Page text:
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Bar & Bench recognizes DSK Legal’s Anand Desai and Raksha Kothari as Dealmakers for their role in the sale of drug maker Strides Arcolab’s injectables division Agila Specialties in India and Singapore to Mylan Inc. This deal has been ranked in the top ten Asia Deals (Excluding Japan) for the first quarter of 2013 by Thomson Reuters.
We understand that the transaction was complex with multiple legal and commercial issues involving several jurisdictions with the parent seller in India. Both Desai and Kothari, apart from advising their client on the Indian aspect of the transaction, also worked with International advisors to successfully sign the sale agreements simultaneously.
Strides Arcolab has entered into a definitive agreement for the sale of its specialties subsidiary, Agila Specialties, and simultaneously its overseas specialties subsidiary, Agila Specialties Asia, Singapore to Mylan for a total of $1.6 billion (Rs. 8,600 crore).
Other counsels on the deal were Herbert Smith Freehills led by London Partner Alan Montgomery, who acted as International Legal counsel to Strides Arcolab. Skadden, Arps, Slate, Meagher & Flom LLP, Slaughter and May, and Platinum Partners acted as legal advisors to Mylan. Skadden New York Partners Marie Gibson and Eric Cochran led the team. The Platinum Partners team was led by Partners Nihar Mody and Gautam Bhat.
You can read our news report on the deal.
We spoke to Anand Desai and Raksha Kothari on the deal itself, their thoughts on the current market scenario, and the prevailing investor sentiment.
Dealmakers: An Introduction
Anand Desai is the Managing Partner of DSK Legal, a firm which was founded in 2001. He has almost 30 years of experience advising Indian and International clients in the fields of banking laws, financial services, M&A, intellectual property rights, media and entertainment, real estate, and outsourcing issues.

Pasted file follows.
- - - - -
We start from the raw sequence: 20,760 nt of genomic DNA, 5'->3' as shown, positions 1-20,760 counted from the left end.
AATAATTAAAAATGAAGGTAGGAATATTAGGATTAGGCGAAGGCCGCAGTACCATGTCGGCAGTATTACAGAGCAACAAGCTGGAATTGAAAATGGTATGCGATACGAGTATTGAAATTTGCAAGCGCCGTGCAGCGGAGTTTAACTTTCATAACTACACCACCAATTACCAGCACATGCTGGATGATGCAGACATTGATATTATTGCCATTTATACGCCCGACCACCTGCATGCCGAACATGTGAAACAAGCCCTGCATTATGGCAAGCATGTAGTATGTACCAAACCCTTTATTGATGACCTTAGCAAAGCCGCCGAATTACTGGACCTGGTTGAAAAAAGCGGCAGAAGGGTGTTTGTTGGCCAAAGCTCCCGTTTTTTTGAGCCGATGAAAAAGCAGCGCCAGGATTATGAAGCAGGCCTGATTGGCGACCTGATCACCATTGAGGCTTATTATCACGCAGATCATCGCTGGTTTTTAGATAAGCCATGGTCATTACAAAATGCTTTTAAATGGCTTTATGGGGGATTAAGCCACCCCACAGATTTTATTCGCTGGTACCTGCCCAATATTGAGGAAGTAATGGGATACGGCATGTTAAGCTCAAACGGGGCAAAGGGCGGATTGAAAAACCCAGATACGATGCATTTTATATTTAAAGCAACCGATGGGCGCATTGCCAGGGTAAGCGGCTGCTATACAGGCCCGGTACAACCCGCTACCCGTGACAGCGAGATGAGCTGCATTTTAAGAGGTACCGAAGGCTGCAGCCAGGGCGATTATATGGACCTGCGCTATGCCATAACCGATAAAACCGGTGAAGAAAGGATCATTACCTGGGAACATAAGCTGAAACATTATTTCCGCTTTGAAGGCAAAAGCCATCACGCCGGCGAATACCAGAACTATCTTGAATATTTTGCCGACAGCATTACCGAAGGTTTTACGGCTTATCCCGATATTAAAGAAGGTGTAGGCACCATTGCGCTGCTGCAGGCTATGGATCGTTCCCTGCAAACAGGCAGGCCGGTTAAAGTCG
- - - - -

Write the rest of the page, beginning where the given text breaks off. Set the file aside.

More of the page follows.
Raksha Kothari has vast experience in handling a variety of matters including transaction support, restructuring, strategic investments, private equity, mergers and acquisitions distressed assets and financing transactions. Raksha also has significant experience in handling a wide variety of litigation matters including civil and corporate disputes at various fora. She has been with the firm since its inception in 2001. She graduated from Government Law College, Mumbai in 1989.
Role on the Deal
Raksha Kothari: “DSK Legal advised Strides Arcolab, as their Indian counsel in relation to this sale. We were advising on the India aspects of the transaction ranging from structuring, documentation, negotiations and execution of the agreements. We advised on all the Indian regulatory issues while Herbert Smith, being the international counsel, advised in relation to the overseas aspect of the deal. We worked closely with all the teamsand finalised various documents”.
High point of the deal
RK: “The high point was obviously when the deal got signed. There were, of course, so many ups and downs but we finally got through”.
Difficulties and challenges during the transaction
RK: “With so many jurisdictions, the main challenge was to try and understand issues in each of these jurisdictions, the different laws, and how the businesses were carried on and to ensure that everything was put in the right perspective. It was quite a big challenge legally as well as commercially. Also, with so many team members from different law firms working on the transaction, it was a challenge to ensure that there was proper co-ordination and everyone was on the same page.”
In the current market scenario, what do you think is the investor sentiment for the Indian market?
Anand Desai: “Craving for activity continues to be high for good deals. Over all, the Indian investment climate seems to be far better than in many other parts of the world. The perceived demand in India for food, medicines and consumer goods is always going up. As elsewhere, if something of value can be seen with growth prospects, there will be demand”.